Graham Reid | | 3 min read
Back at the dawn of the Nineties critical consensus and discerning listeners were drawn towards the emerging alt.country/American sound coming out of the US. It wasn't new, it drew from old styles of country but placed them within a post-Band/ contemporary punk rock ethic.
And one band became emblematic of the style: Uncle Tupelo out of Illinois.
Their excellent if small-selling debut album No Depression became synonymous with the style, so much so that it have its name to the magazine which covered the growing scene (it's still around) and became an alternative byword for alt.country and/or Americana in some circles.
At the time the scene was as exciting – and sometimes as volatile – as any in the American musical landscape.
At the core of Uncle Tupelo were the singer-songwriters Jay Farrar and Jeff Tweedy, and drummer Mike Heidorn.
the increasing personality and musical conflicts between Farrar and
Tweedy – and some line-up changes – meant they were gone by early
'94 leaving a small recorded legacy (that debut and their fourth and
final studio album Anodyne are essential reference points).
But in many ways that was just a false dawn and there were new beginnings for Farrar and Tweedy.
Tweedy founded Wilco and – with singer-songwriter Jay Bennett joining after the band's debut – embarked on a freewheeling and lengthy career which saw their massive breakout album Yankee Hotel Foxtrot (2001) the subject of litigation, the firing of Bennett and the excellent doco of all that in I Am Trying to Break Your Heart.
Because of Tweedy's high profile personal issues – all behind him now for many years – and Wilco's creative lurches which have ensured loyalists are always going to be surprised and engaged, Farrar's post-Uncle Tupelo career has been somewhat in the Wilco/Tweedy shadow.
But after Uncle Tupelo he formed the terrific Son Volt (with Heidorn in the ranks) who came out of the gates with Trace ('95) which was critically acclaimed for its amalgam of country-rock and an indie spirit.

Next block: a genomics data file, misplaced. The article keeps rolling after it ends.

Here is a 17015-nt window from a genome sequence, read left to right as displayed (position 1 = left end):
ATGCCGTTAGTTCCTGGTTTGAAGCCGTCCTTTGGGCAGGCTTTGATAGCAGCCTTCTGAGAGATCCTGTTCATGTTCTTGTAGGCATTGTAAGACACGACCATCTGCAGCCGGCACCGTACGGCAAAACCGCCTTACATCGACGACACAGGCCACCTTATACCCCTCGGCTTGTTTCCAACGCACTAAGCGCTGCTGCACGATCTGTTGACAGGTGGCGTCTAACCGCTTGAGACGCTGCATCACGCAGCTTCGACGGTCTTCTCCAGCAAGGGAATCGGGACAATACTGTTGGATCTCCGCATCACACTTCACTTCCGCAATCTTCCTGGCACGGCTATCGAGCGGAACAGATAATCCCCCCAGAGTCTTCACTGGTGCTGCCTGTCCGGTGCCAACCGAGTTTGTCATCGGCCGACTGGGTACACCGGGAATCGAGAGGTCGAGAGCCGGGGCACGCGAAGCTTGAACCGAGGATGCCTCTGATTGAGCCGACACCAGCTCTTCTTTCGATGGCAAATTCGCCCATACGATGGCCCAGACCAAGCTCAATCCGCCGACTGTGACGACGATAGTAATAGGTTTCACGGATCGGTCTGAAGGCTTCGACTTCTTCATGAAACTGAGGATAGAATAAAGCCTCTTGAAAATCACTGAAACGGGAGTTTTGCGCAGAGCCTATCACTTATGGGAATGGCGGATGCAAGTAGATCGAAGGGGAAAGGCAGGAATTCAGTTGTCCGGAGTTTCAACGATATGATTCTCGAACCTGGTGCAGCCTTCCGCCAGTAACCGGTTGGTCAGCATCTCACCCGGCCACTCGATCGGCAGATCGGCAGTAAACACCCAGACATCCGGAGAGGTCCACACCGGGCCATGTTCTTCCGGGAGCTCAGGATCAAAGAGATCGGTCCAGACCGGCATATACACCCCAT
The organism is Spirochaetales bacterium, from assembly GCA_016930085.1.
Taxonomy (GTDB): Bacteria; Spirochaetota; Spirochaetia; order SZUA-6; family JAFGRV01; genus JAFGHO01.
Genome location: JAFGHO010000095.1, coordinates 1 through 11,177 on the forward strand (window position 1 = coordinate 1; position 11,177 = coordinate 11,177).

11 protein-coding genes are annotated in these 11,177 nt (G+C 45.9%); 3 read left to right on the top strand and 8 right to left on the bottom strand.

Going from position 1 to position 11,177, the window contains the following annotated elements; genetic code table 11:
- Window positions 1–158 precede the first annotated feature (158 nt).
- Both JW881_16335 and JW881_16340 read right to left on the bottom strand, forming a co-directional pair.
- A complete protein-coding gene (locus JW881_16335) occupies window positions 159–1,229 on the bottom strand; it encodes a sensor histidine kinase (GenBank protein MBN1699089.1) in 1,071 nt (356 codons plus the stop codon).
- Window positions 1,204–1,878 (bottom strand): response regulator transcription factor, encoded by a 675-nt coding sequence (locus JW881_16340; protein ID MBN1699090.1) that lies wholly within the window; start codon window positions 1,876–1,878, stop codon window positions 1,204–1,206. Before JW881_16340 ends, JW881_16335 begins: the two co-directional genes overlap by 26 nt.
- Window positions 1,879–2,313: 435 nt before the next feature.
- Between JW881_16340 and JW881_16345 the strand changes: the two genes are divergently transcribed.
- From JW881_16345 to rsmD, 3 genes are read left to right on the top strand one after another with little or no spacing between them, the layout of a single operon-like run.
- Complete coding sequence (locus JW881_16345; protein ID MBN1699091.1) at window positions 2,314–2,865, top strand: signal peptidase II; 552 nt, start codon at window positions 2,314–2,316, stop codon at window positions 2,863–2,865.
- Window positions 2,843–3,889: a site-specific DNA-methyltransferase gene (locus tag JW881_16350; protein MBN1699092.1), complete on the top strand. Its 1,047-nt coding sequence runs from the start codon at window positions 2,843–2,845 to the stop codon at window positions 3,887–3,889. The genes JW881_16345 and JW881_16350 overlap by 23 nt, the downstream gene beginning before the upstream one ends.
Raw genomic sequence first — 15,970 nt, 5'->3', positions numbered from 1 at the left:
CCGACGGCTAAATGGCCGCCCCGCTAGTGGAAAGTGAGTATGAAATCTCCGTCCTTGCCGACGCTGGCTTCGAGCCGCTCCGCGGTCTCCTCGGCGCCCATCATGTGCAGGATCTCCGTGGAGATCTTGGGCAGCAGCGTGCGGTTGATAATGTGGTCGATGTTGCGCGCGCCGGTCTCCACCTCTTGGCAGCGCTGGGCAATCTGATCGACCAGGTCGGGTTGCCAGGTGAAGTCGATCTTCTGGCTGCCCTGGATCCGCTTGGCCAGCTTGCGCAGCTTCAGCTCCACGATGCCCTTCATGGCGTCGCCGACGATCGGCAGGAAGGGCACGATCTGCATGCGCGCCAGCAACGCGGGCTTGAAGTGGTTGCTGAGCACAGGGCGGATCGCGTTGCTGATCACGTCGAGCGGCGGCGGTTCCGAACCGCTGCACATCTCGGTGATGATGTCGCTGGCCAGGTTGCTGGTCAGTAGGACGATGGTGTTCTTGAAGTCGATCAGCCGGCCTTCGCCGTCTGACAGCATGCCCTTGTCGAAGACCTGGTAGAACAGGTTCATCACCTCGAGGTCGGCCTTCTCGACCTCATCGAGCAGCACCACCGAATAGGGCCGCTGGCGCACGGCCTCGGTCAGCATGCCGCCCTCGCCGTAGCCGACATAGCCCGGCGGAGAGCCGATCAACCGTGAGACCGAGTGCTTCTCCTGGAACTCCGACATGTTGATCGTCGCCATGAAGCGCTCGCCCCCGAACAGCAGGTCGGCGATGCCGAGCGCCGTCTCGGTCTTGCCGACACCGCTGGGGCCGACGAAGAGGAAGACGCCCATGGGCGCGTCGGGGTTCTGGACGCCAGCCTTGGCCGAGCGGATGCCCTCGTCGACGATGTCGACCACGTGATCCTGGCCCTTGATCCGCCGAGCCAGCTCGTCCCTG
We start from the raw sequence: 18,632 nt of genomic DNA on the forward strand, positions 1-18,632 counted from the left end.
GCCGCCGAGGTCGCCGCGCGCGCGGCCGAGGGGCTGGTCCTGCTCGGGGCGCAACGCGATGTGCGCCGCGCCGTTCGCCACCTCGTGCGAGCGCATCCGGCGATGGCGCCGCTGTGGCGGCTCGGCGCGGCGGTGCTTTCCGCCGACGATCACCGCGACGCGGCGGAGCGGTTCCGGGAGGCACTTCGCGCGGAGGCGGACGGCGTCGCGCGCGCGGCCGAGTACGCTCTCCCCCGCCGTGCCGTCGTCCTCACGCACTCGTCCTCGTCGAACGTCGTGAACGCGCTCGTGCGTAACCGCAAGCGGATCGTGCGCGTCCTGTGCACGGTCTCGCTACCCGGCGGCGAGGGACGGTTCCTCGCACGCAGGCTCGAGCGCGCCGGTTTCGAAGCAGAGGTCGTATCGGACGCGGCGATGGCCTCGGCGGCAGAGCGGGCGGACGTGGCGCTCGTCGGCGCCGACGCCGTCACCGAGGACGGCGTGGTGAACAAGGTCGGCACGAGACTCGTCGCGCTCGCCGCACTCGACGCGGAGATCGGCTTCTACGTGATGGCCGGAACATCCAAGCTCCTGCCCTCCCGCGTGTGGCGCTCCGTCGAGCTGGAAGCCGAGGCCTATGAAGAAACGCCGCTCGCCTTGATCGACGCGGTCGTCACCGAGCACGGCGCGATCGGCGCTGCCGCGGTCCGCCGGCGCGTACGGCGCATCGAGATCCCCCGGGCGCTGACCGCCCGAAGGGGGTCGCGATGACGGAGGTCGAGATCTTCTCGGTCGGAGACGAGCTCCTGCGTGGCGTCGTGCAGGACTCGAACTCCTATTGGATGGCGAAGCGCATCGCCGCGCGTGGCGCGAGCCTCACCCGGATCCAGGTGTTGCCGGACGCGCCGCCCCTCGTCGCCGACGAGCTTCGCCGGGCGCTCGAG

If Farrar's career seemed a little start-stop (Son Volt took a breather, he released fine solo albums, did guest spots and the band re-formed with a different line-up in 2001) that takes nothing away from his songwriting. Or his ability to fit within the context of other projects.
Elsewhere interviewed the personable Farrar five years ago on the occasion of the album New Multitudes for which he, Jim James of My Morning Jacket and Will Johnson (South San Gabriel) adapted into songs some words and lyrics from Woody Guthrie's journals.
Farrar has a voice which can bend towards the earthy end of Neil Young/alt.rock and yet can also imbue his lyrics and delivery with a rare melancholy when dialling the mood right down.
In 2013 he also published a memoir Falling Cars and Junkyard Dogs.
“Calling it a memoir might be a stretch,” he told SchoolkIds Records website recently. “It’s definitely a book that relates to real-life stories and situations, mainly through short-stories and vignettes. It’s a non-fiction book, and it and the [then current album Honky Tonk] album are essentially two different works, though there’s some stories drawn from the influence of my father, who brought country music into my world, so there’s a correlation between the book and the new record in that sense.
"The book is more of an example of folk-writing than it is an autobiography.”
Farrar and Son Volt play the Tuning Fork in Auckland on Friday October 13. This is the band's first visit to New Zealand and is a not-to-missed event.
Son Volt are part of the Southern Fork Americana Fest 2017 which also includes appearances by the great Robbie Fulks, and double bills with Justin Townes Earle and the Sadies, The Eastern and the Bads, Eb & Sparrow and the Miltones, and others.
For more details of bookings and running times etc go here.